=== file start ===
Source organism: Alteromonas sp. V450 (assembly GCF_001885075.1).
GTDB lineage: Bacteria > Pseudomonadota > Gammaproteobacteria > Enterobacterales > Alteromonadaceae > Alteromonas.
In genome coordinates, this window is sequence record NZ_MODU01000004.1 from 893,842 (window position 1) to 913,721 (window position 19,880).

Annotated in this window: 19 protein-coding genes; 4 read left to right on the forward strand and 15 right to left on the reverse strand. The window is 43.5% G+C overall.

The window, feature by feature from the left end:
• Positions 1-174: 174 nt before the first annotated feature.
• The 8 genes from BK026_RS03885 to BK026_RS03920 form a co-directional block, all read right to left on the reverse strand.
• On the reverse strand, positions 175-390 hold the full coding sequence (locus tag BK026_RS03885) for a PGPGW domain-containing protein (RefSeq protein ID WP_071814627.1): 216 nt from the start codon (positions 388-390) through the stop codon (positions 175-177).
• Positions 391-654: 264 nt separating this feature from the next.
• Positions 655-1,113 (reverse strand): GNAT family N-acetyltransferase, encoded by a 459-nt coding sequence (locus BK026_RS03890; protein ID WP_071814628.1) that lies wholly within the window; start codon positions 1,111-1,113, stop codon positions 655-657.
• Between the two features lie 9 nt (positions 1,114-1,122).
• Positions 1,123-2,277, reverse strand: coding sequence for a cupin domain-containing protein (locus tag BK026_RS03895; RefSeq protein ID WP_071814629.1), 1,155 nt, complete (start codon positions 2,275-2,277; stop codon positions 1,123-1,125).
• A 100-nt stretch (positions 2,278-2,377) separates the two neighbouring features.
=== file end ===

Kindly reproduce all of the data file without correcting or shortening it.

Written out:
Source organism: Alteromonas sp. V450 (assembly GCF_001885075.1).
GTDB lineage: Bacteria > Pseudomonadota > Gammaproteobacteria > Enterobacterales > Alteromonadaceae > Alteromonas.
In genome coordinates, this window is sequence record NZ_MODU01000004.1 from 893,842 (window position 1) to 913,721 (window position 19,880).

Annotated in this window: 19 protein-coding genes; 4 read left to right on the forward strand and 15 right to left on the reverse strand. The window is 43.5% G+C overall.

The window, feature by feature from the left end:
• Positions 1-174: 174 nt before the first annotated feature.
• The 8 genes from BK026_RS03885 to BK026_RS03920 form a co-directional block, all read right to left on the reverse strand.
• On the reverse strand, positions 175-390 hold the full coding sequence (locus tag BK026_RS03885) for a PGPGW domain-containing protein (RefSeq protein ID WP_071814627.1): 216 nt from the start codon (positions 388-390) through the stop codon (positions 175-177).
• Positions 391-654: 264 nt separating this feature from the next.
• Positions 655-1,113 (reverse strand): GNAT family N-acetyltransferase, encoded by a 459-nt coding sequence (locus BK026_RS03890; protein ID WP_071814628.1) that lies wholly within the window; start codon positions 1,111-1,113, stop codon positions 655-657.
• Between the two features lie 9 nt (positions 1,114-1,122).
• Positions 1,123-2,277, reverse strand: coding sequence for a cupin domain-containing protein (locus tag BK026_RS03895; RefSeq protein ID WP_071814629.1), 1,155 nt, complete (start codon positions 2,275-2,277; stop codon positions 1,123-1,125).
• A 100-nt stretch (positions 2,278-2,377) separates the two neighbouring features.